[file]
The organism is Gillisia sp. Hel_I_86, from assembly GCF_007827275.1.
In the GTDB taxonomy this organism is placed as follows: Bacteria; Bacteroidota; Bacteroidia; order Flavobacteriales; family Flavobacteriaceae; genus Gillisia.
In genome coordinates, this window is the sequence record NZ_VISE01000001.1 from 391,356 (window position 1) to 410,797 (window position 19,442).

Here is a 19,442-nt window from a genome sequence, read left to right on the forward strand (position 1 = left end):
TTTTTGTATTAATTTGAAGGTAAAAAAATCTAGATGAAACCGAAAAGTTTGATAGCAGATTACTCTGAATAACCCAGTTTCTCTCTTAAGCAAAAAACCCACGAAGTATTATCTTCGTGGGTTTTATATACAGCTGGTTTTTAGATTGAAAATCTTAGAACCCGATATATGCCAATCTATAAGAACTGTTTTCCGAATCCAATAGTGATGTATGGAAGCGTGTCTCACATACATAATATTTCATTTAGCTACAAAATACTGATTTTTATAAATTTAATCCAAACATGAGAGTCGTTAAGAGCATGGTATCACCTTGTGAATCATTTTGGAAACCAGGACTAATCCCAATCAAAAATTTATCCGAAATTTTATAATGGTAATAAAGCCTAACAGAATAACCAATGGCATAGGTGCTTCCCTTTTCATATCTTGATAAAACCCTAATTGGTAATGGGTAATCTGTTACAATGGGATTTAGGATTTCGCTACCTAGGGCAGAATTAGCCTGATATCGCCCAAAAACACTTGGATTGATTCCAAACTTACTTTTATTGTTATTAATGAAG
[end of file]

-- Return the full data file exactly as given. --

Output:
The organism is Gillisia sp. Hel_I_86, from assembly GCF_007827275.1.
In the GTDB taxonomy this organism is placed as follows: Bacteria; Bacteroidota; Bacteroidia; order Flavobacteriales; family Flavobacteriaceae; genus Gillisia.
In genome coordinates, this window is the sequence record NZ_VISE01000001.1 from 391,356 (window position 1) to 410,797 (window position 19,442).

Here is a 19,442-nt window from a genome sequence, read left to right on the forward strand (position 1 = left end):
TTTTTGTATTAATTTGAAGGTAAAAAAATCTAGATGAAACCGAAAAGTTTGATAGCAGATTACTCTGAATAACCCAGTTTCTCTCTTAAGCAAAAAACCCACGAAGTATTATCTTCGTGGGTTTTATATACAGCTGGTTTTTAGATTGAAAATCTTAGAACCCGATATATGCCAATCTATAAGAACTGTTTTCCGAATCCAATAGTGATGTATGGAAGCGTGTCTCACATACATAATATTTCATTTAGCTACAAAATACTGATTTTTATAAATTTAATCCAAACATGAGAGTCGTTAAGAGCATGGTATCACCTTGTGAATCATTTTGGAAACCAGGACTAATCCCAATCAAAAATTTATCCGAAATTTTATAATGGTAATAAAGCCTAACAGAATAACCAATGGCATAGGTGCTTCCCTTTTCATATCTTGATAAAACCCTAATTGGTAATGGGTAATCTGTTACAATGGGATTTAGGATTTCGCTACCTAGGGCAGAATTAGCCTGATATCGCCCAAAAACACTTGGATTGATTCCAAACTTACTTTTATTGTTATTAATGAAG